Give Me Space (and quit moving)
by Michael S. White • 2022-06-13
Have you ever tried to thread string through the eye of a needle without using one of the needle threader tools? After getting the right color thread and a needle appropriate for the fabric, you try to get that little piece of thread through that tiny eye. There are many variables that seem to stack up against you when trying to accomplish this.
You prepare the end of the thread. Getting it slightly wet so that it will be stiffer than it's dry state. In one hand, you have pinched the thread between two fingers near its end. The other hand holding the needle with the eye primed in the position to insert the thread. You move your thread hand closer to the eye. Aiming to get the small tip to line up with the eye. As the thread approaches, fractions of an inch away, the thread bends as is by some invisible force field blocking entry into the needles eye. You bring the end of the thread closer to your eye only to see a small errant fiber attached. You again re-wet the end of the thread squeezing the end to try to make it straight hopefully removing the errant fiber in the process. You try again only to find the angle of entry was off as the thread was not approaching the eye opening at a perpendicular angle. Restarting the process, you try not to get frustrated. After repeated attempts you get that needle threaded.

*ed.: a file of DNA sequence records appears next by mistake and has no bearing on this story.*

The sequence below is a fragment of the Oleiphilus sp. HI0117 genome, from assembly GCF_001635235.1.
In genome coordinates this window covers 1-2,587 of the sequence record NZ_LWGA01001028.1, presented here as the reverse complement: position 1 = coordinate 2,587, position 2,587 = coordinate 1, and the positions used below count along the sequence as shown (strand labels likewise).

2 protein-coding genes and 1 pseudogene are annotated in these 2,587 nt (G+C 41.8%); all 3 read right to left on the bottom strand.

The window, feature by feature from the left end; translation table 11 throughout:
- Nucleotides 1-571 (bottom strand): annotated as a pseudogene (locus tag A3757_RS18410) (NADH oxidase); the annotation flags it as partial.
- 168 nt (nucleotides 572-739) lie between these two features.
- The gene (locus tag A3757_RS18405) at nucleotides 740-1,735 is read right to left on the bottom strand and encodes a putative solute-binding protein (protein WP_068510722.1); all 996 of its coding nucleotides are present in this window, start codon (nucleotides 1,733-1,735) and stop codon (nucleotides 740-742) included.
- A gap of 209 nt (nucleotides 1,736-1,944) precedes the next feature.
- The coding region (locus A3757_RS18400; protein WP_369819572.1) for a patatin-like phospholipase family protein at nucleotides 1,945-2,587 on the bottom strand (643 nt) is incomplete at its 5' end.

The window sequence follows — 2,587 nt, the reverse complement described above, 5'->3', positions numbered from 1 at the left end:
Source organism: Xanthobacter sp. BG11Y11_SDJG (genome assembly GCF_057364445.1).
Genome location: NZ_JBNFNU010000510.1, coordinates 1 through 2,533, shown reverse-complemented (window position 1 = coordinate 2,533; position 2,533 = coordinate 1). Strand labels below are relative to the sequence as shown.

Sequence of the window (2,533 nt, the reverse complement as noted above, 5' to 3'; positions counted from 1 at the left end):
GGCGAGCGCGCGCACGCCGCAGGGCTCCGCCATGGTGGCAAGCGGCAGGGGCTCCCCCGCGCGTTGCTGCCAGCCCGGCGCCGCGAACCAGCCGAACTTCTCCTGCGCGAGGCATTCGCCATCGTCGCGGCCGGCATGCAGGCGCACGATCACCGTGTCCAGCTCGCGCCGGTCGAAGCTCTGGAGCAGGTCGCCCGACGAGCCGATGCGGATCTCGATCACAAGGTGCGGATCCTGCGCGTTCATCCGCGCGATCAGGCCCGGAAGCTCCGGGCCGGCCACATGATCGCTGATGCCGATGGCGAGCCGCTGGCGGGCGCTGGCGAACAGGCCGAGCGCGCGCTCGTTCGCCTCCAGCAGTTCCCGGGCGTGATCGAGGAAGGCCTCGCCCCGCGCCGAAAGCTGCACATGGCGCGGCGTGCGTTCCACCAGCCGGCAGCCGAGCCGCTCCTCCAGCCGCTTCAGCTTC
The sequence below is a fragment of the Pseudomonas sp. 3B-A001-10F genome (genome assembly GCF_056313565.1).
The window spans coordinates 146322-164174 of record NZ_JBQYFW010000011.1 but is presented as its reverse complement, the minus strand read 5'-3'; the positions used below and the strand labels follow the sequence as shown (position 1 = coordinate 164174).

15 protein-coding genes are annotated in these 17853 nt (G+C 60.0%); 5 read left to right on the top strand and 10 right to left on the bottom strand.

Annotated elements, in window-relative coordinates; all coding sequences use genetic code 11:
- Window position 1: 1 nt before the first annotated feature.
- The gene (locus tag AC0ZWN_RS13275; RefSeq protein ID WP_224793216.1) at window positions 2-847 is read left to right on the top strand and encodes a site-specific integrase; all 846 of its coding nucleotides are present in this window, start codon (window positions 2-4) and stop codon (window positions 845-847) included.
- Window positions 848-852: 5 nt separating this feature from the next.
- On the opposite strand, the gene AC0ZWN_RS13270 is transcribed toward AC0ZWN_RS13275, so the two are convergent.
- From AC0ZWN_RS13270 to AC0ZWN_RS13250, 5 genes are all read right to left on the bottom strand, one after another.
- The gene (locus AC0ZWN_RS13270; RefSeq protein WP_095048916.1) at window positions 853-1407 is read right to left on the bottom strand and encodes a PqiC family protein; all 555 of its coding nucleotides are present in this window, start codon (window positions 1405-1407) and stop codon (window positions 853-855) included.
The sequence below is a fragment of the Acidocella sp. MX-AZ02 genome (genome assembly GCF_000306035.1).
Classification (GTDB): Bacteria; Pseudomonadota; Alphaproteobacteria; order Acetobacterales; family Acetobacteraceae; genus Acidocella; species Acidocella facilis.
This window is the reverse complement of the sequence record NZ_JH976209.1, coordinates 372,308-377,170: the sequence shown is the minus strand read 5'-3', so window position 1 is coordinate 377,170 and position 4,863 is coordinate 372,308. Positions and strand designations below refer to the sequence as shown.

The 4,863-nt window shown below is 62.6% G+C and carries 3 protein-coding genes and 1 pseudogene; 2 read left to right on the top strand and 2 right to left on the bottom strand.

Now, imagine what that would be like if you didn't have clearest vision. Or, your hands were shaky and did not have great fine motor control. Parallels between threading a needle and website usability can easily be made.
Motor Control Challenges
If somebody has motor control challenges they can find it difficult to be able to use certain form controls such as clicking check boxes, getting a slider to the correct position, or making a selection from a group of radio buttons. Outside of forms, elements like buttons may be too small to easily click on.
One of my pet peeves is navigation controls that automatically expand or contract based on the position of the mouse pointer. If the mouse is over the menu item, it expands. If you move the mouse off the control, it goes away. As a user who does not have motor control challenges, I find this particularly frustrating when there are multiple levels to the navigation control. It can be even more frustrating for users who have those challenges. Some navigation controls are so inaccessible, they effectively put up a barrier that prevents users from accessing the content. Which is totally contradictory to what navigation controls are intended to accomplish.
How to fix
There are a few things that can be done to make sure the content is accessible to users of your website - regardless of ability.
One of the first things to do is ensure that the form elements you have are of sufficient size where precision of mouse movement is not required. The form elements do not need to be tiny. Not only from an accessibility standpoint but a usability standpoint as well. Forms that have elements that are larger are typically more inviting for users to complete than the forms where the fields are small.
Give your form elements some breathing room. Check boxes and radio buttons should not be stacked where they are touching each other. Drop-down menus should have sufficient padding around them to prevent miss-clicks into other elements. Like noted above, forms that have a balanced use of white space are more usable than compacted forms.